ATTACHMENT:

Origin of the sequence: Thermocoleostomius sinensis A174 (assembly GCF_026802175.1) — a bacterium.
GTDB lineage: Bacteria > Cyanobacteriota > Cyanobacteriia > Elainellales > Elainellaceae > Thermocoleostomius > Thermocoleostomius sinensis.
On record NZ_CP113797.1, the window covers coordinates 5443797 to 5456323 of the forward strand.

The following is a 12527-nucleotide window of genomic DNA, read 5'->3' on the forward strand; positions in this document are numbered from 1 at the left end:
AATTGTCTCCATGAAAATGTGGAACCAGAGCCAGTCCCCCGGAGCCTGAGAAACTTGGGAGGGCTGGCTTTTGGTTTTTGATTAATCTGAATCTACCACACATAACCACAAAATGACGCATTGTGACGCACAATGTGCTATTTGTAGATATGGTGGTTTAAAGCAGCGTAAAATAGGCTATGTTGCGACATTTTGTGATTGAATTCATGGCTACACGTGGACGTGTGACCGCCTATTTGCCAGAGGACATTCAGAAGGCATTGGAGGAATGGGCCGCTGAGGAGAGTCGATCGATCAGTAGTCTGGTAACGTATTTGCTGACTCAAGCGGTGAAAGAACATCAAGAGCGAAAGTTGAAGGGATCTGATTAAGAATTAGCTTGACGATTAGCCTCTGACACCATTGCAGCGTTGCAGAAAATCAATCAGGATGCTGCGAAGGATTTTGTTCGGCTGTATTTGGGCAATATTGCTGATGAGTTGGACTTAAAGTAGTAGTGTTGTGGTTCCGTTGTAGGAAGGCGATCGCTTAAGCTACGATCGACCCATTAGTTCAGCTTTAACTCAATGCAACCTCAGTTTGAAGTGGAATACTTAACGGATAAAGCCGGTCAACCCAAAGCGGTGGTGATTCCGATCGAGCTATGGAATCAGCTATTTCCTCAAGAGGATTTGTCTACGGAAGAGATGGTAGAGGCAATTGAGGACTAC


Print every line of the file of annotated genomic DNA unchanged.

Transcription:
Origin of the sequence: Thermocoleostomius sinensis A174 (assembly GCF_026802175.1) — a bacterium.
GTDB lineage: Bacteria > Cyanobacteriota > Cyanobacteriia > Elainellales > Elainellaceae > Thermocoleostomius > Thermocoleostomius sinensis.
On record NZ_CP113797.1, the window covers coordinates 5443797 to 5456323 of the forward strand.

The following is a 12527-nucleotide window of genomic DNA, read 5'->3' on the forward strand; positions in this document are numbered from 1 at the left end:
AATTGTCTCCATGAAAATGTGGAACCAGAGCCAGTCCCCCGGAGCCTGAGAAACTTGGGAGGGCTGGCTTTTGGTTTTTGATTAATCTGAATCTACCACACATAACCACAAAATGACGCATTGTGACGCACAATGTGCTATTTGTAGATATGGTGGTTTAAAGCAGCGTAAAATAGGCTATGTTGCGACATTTTGTGATTGAATTCATGGCTACACGTGGACGTGTGACCGCCTATTTGCCAGAGGACATTCAGAAGGCATTGGAGGAATGGGCCGCTGAGGAGAGTCGATCGATCAGTAGTCTGGTAACGTATTTGCTGACTCAAGCGGTGAAAGAACATCAAGAGCGAAAGTTGAAGGGATCTGATTAAGAATTAGCTTGACGATTAGCCTCTGACACCATTGCAGCGTTGCAGAAAATCAATCAGGATGCTGCGAAGGATTTTGTTCGGCTGTATTTGGGCAATATTGCTGATGAGTTGGACTTAAAGTAGTAGTGTTGTGGTTCCGTTGTAGGAAGGCGATCGCTTAAGCTACGATCGACCCATTAGTTCAGCTTTAACTCAATGCAACCTCAGTTTGAAGTGGAATACTTAACGGATAAAGCCGGTCAACCCAAAGCGGTGGTGATTCCGATCGAGCTATGGAATCAGCTATTTCCTCAAGAGGATTTGTCTACGGAAGAGATGGTAGAGGCAATTGAGGACTAC